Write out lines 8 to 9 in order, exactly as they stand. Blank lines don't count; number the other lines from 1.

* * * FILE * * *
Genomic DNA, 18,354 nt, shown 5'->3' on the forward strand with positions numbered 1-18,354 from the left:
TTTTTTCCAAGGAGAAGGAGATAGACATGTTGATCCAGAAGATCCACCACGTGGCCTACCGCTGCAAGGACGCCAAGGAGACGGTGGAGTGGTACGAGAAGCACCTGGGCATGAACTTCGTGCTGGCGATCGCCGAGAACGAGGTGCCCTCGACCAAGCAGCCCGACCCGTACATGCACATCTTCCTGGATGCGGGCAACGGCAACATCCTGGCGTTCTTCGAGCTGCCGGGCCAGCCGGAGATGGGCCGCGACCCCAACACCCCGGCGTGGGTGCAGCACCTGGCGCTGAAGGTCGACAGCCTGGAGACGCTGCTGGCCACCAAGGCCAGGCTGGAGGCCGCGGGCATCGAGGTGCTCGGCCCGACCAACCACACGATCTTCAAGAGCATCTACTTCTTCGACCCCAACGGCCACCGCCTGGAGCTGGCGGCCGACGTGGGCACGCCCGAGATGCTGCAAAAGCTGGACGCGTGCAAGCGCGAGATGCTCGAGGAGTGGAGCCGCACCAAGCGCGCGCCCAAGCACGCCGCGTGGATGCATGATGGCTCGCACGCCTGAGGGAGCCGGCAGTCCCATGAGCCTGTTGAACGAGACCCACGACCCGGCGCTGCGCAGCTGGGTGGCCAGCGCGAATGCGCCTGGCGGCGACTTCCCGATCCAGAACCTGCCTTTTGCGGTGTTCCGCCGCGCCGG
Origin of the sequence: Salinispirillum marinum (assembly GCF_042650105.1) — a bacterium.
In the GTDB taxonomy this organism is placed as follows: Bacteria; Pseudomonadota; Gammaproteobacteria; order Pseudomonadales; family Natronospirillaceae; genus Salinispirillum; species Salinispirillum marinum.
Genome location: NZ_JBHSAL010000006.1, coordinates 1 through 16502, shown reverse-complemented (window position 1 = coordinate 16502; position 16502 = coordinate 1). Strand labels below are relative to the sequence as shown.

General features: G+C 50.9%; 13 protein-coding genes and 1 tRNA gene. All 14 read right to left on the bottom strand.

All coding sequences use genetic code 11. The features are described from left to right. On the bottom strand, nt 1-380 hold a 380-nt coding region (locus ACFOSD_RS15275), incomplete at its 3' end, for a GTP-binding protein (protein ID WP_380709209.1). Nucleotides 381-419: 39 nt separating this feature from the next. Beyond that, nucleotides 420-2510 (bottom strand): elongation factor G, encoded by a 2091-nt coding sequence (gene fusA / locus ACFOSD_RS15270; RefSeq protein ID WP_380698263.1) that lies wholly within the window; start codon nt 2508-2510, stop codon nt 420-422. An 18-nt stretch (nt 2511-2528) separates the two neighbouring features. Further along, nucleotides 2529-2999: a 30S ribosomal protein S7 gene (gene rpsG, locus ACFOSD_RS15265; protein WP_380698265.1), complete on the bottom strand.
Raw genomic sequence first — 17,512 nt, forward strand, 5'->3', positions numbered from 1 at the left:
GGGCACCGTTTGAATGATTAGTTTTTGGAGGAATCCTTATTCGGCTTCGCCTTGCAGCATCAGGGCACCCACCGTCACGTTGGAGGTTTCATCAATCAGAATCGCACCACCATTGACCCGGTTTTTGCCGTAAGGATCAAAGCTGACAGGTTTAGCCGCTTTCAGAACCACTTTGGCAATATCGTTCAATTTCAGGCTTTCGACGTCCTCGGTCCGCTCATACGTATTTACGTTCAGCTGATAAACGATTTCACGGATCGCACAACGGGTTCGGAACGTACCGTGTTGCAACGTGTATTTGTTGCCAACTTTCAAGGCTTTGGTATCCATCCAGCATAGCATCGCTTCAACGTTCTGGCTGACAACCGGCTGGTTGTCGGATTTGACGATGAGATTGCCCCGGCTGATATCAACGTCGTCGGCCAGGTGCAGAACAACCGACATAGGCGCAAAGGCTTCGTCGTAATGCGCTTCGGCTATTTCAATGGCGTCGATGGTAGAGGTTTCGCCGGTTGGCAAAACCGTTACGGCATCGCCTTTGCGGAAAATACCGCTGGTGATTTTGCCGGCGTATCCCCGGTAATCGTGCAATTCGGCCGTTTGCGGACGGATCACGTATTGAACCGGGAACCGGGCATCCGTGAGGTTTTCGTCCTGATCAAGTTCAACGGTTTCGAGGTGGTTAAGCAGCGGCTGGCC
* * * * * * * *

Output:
Raw genomic sequence first — 17,512 nt, forward strand, 5'->3', positions numbered from 1 at the left:
GGGCACCGTTTGAATGATTAGTTTTTGGAGGAATCCTTATTCGGCTTCGCCTTGCAGCATCAGGGCACCCACCGTCACGTTGGAGGTTTCATCAATCAGAATCGCACCACCATTGACCCGGTTTTTGCCGTAAGGATCAAAGCTGACAGGTTTAGCCGCTTTCAGAACCACTTTGGCAATATCGTTCAATTTCAGGCTTTCGACGTCCTCGGTCCGCTCATACGTATTTACGTTCAGCTGATAAACGATTTCACGGATCGCACAACGGGTTCGGAACGTACCGTGTTGCAACGTGTATTTGTTGCCAACTTTCAAGGCTTTGGTATCCATCCAGCATAGCATCGCTTCAACGTTCTGGCTGACAACCGGCTGGTTGTCGGATTTGACGATGAGATTGCCCCGGCTGATATCAACGTCGTCGGCCAGGTGCAGAACAACCGACATAGGCGCAAAGGCTTCGTCGTAATGCGCTTCGGCTATTTCAATGGCGTCGATGGTAGAGGTTTCGCCGGTTGGCAAAACCGTTACGGCATCGCCTTTGCGGAAAATACCGCTGGTGATTTTGCCGGCGTATCCCCGGTAATCGTGCAATTCGGCCGTTTGCGGACGGATCACGTATTGAACCGGGAACCGGGCATCCGTGAGGTTTTCGTCCTGATCAAGTTCAACGGTTTCGAGGTGGTTAAGCAGCGGCTGGCC